Commercial Contracts, Force Majeure Clauses, and COVID-19

As the COVID-19 outbreak continues to unfold, the news reports for the moment are quite properly focused on the human impact and toll. However, as the nations of the world work toward getting the deadly virus under control, that focus will soon be shifting towards calculating and redressing the staggering economic and commerce-related consequences and costs of the pandemic.

From the perspective of business, there are a vast number of commercial contracts that will have been affected by the widespread interruptions that COVID-19 has caused, not just globally but on a local level. These can involve manufacturing, supply, transportation, and technology (among many others), and might involve contracts, leases, mortgages and a host of other agreements.

For corporations, business owners and financiers, the inevitable question arises as to exactly how – from a strictly legal standpoint – COVID-19 has jeopardized or thwarted the many contracts that make their operations possible.

Force MajeureClauses

Although no one could have predicted the rise and proliferation of COVID-19 specifically, most commercial agreements already contain provisions that anticipate the possibility of grand-scale world events and disasters, and stipulate the pre-agreed business repercussions to the parties.

These are known as “Force Majeure” clauses (which is the French phrase for “superior force”). They commit to writing what the parties agree will happen in the event of a truly unpredictable, unpreventable event – beyond either party’s control – that renders the contract impossible, illegal, or commercially impractical to perform. Once triggered, a Force Majeure clause relieves all parties from any further performance of their contractual obligations.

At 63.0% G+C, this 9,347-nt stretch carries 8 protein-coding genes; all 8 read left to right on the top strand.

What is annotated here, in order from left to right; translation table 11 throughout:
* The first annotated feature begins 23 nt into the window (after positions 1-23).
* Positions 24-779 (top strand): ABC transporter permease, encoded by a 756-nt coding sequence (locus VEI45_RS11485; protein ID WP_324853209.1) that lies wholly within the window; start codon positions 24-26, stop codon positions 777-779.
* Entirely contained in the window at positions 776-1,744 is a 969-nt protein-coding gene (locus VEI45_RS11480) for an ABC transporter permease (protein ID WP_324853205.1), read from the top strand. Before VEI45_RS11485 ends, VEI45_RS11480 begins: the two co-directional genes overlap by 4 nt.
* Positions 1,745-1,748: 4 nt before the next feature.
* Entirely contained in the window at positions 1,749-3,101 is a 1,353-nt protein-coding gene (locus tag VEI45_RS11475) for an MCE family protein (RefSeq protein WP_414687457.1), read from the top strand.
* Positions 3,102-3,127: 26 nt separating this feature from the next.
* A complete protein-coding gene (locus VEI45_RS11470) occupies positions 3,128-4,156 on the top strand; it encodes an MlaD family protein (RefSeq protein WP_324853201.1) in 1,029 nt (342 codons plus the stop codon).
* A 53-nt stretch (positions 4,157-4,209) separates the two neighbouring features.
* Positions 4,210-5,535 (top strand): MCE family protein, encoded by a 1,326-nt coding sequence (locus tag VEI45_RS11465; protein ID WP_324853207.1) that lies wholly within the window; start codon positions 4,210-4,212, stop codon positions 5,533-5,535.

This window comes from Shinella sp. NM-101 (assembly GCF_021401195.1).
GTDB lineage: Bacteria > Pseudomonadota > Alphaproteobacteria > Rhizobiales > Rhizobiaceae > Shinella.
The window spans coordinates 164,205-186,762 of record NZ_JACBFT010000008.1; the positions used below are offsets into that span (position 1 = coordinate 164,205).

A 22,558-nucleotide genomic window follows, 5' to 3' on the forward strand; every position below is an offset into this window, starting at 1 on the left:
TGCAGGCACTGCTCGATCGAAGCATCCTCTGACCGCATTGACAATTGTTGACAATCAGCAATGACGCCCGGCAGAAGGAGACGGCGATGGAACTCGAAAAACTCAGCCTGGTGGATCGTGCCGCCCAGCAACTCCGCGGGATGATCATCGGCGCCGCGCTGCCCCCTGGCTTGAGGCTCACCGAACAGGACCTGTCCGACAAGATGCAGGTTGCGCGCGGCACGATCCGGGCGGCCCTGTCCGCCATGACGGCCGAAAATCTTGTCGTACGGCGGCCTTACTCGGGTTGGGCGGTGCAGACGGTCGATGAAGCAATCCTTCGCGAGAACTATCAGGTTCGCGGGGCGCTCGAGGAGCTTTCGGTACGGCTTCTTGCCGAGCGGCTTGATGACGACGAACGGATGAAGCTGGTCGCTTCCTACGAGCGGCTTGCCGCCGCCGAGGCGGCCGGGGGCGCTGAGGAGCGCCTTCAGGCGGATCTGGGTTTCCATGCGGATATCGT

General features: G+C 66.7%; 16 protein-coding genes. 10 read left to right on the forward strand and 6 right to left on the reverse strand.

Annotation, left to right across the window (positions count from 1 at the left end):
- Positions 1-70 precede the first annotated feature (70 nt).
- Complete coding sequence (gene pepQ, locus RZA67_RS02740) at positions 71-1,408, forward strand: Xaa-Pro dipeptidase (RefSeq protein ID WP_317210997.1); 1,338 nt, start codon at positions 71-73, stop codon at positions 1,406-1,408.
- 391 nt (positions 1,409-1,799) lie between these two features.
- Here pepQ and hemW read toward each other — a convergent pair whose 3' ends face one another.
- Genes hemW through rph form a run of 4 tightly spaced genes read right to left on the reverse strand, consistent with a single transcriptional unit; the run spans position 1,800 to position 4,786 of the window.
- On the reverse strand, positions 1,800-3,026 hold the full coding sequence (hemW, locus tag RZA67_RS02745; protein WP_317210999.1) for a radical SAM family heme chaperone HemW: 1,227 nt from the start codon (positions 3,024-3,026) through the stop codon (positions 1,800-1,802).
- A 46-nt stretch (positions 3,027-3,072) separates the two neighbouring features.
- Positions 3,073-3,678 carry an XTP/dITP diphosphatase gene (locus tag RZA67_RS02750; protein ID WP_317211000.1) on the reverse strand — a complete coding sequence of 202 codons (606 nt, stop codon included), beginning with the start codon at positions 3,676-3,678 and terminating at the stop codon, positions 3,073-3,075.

In the business context, a typical Force Majeure clause will cover a wide assortment of contract- impeding events: earthquakes, hurricanes, floods, lightning, fire, disease, and other catastrophic natural events, which are part of a catch-all category historically referred to “acts of God”. It will also cover manmade events like war, terrorist attacks, labour strikes or shutdowns, as well as power outages, to name a few.

To take a simple example of how a Force Majeure clause works: Let us suppose that two parties, A and B, agree that B will supply A with automobile parts. They negotiate and execute a detailed contract which includes a Force Majeure provision covering various unpreventable natural disasters and other events that might occur after the contract was signed, and which would impede the contract’s performance.

Let us also assume that B’s manufacturing plant, which produces the automobile parts needed by A, suddenly burns to the ground as a casualty of an uncontained wildfire that rages nearby. With B’s manufacturing plant destroyed, it is no longer able to supply parts to A. Under the precise wording of the agreement between A and B, this wildfire clearly falls within the Force Majeure clause’s definition of an unpreventable natural disaster.